People love sex.

Wesleyan students can attest to that. They have come to expect their RAs to provide free Safe Sex supplies, and even WesWings has recently taken to providing its own charming red, hopefully non-chicken flavored, condoms. Eclectic’s annual Sex Party has become a campus tradition, as has the mildly controversial Burlesque show. The feminist club hosts sex-toy sales and workshops on the female orgasm.

Despite all of this, some students have found the University’s initiatives to increase sexual awareness waning—open discourse on sexuality is not currently at the level envisioned by Yannick Bindert ’10 and Ben Kuller ’10.

As co-founders and editors-in-chief of Wesleyan’s forthcoming sex magazine, Bindert and Kuller plan to throw open the doors even wider for free sexual expression on campus. Hence the magazine’s name, Unlocked.

“The main reason I was really happy about this project is that at Wesleyan you still have the typical high school atmosphere,” Bindert said. “People don’t talk about sex outside their cliques. When I came here, I was expecting to see orgies on Foss Hill.”

During their first year on campus, Bindert and Kuller ran the University’s darkroom. When it was suggested that they start a photography magazine, they found that they shared the same somewhat unorthodox vision. They knew of similar ventures at other colleges and decided that if Harvard had a sex magazine, Wesleyan should too.

With Unlocked, currently planned as a biannual publication, the two sophomores are striving to introduce a new kind of periodical to Wesleyan. The 60-page magazine will include both written pieces and photography submitted by students.

“What I look for is a little humor, a little adventure, stuff that’s out of the ordinary,” Bindert said. “We don’t want stories about your typical Saturday night hook-up. No one wants to read about that.”

Explicit texts will be accepted, as will any photographs that models are comfortable printing.

“We want people to take risks, to do something they can’t do outside of college,” Kuller said.

Aware of the controversy surrounding popular sex magazines, Unlocked’s founders are being careful to avoid following any trends in the genre that might elicit a negative response or offend anyone.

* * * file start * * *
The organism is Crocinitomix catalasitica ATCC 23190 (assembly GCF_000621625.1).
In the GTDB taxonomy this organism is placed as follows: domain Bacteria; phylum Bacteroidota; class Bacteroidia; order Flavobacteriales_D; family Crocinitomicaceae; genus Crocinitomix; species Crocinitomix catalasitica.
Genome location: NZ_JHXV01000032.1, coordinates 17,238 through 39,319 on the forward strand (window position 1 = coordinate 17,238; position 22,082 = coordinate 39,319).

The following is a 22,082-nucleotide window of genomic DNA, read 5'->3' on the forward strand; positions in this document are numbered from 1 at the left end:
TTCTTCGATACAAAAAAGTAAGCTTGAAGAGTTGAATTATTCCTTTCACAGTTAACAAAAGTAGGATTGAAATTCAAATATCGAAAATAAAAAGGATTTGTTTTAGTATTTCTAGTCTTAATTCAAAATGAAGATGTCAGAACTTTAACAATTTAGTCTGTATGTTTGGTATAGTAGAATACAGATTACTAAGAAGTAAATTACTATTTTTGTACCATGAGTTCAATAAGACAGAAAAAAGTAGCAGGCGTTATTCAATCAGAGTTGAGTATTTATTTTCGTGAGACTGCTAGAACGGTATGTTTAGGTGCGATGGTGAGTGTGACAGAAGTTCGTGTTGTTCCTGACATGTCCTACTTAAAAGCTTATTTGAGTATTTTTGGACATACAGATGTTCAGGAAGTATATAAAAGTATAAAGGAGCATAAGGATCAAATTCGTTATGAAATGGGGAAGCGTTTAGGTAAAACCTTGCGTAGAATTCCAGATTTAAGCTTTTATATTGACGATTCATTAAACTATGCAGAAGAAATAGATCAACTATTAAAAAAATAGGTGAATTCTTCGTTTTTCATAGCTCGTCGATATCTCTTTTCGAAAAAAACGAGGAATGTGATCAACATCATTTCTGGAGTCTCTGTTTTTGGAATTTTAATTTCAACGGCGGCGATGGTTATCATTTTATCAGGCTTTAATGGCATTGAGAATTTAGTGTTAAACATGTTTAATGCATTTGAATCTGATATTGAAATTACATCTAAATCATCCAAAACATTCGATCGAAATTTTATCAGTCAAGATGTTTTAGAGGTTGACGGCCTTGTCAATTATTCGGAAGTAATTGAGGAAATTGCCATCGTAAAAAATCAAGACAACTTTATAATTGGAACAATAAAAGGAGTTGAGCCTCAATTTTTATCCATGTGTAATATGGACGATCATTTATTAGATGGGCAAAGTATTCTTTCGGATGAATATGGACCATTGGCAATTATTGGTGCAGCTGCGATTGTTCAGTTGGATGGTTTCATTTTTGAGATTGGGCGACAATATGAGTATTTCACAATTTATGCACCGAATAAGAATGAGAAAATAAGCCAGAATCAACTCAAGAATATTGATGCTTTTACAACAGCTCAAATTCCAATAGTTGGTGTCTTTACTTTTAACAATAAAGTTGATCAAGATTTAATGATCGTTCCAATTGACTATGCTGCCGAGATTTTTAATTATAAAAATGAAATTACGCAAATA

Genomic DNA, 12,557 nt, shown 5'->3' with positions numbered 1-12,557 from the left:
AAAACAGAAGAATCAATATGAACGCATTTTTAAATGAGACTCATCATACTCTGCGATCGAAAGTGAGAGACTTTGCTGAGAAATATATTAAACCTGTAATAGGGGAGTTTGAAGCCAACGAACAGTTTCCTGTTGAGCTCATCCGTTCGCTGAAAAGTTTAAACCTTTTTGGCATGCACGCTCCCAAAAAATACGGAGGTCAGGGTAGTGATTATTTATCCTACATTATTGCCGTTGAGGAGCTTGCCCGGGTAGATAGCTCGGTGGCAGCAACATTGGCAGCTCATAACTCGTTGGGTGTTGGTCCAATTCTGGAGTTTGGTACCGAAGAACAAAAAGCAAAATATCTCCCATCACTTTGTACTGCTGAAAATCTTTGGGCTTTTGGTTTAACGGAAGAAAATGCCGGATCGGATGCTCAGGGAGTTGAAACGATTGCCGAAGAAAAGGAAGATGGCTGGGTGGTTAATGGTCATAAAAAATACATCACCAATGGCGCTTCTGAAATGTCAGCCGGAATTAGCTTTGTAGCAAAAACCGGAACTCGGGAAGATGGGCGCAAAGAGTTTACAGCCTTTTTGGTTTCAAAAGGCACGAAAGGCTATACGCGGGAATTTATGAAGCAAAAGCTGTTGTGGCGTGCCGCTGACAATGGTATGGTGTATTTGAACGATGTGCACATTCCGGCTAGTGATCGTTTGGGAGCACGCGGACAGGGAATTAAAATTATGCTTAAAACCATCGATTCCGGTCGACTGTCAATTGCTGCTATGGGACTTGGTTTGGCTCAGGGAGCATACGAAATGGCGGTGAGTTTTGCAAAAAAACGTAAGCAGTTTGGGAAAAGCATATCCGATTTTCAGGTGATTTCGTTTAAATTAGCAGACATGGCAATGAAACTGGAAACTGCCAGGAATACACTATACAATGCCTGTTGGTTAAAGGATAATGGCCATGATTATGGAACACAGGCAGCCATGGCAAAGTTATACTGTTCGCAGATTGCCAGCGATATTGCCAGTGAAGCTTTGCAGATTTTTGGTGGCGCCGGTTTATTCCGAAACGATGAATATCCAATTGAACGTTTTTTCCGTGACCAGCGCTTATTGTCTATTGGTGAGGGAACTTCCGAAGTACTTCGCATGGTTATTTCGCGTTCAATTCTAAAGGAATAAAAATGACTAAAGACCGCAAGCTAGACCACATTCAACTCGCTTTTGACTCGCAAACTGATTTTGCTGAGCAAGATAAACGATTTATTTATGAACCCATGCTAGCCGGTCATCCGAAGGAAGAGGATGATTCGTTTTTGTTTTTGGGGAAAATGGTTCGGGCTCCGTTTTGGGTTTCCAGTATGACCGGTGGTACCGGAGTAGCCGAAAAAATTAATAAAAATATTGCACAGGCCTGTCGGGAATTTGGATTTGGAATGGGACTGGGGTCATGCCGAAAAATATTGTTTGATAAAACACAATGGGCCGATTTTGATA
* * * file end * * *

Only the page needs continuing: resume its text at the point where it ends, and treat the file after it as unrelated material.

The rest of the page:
“This is not your traditional porno magazine because that would be creepy,” Kuller said.

In veering away from conventional sex-mag stereotypes, but also hoping to keep their work edgy, stylistically Bindert and Kuller are aiming to fuse highly sexualized images with classical nudes.

“We’re trying to keep it fun and lighthearted, but also a little naughty,” Kuller said.

Both said that they are not looking to emulate magazines like Playboy. Instead, they pegged www.nerve.com as their muse, a website Kuller described as an “online New York-based adult lifestyle magazine.” Geared toward mature women and men with more sophisticated tastes in erotica, the website may serve as an inspirational launching point for the content and style of Unlocked.

In keeping with the University’s aspirations to embrace diversity, Bindert and Kuller are very interested in including work by students of varying sexual identities and orientations. They welcome and encourage the submission of photographs featuring women, men and students who have chosen not to identify as either.

Beyond this, the co-editors-in-chief are generally concerned with conveying positive and progressive ideas on sex through their publication. According to Bindert, a WesWELL representative already approached them at this year’s Student Activities Fair to discuss possible future collaborations. A column or section on sexual health and education in Unlocked is a likely joint project.

With sufficient funding from the Wesleyan Student Assembly and the enthusiastic participation of their fellow students, Bindert and Kuller hope to publish Unlocked’s inaugural issue this semester.

“This is the kind of place where you can do this,” Kuller said. “I don’t know if Wesleyan needs a sex magazine, but I think Wesleyan wants one.”

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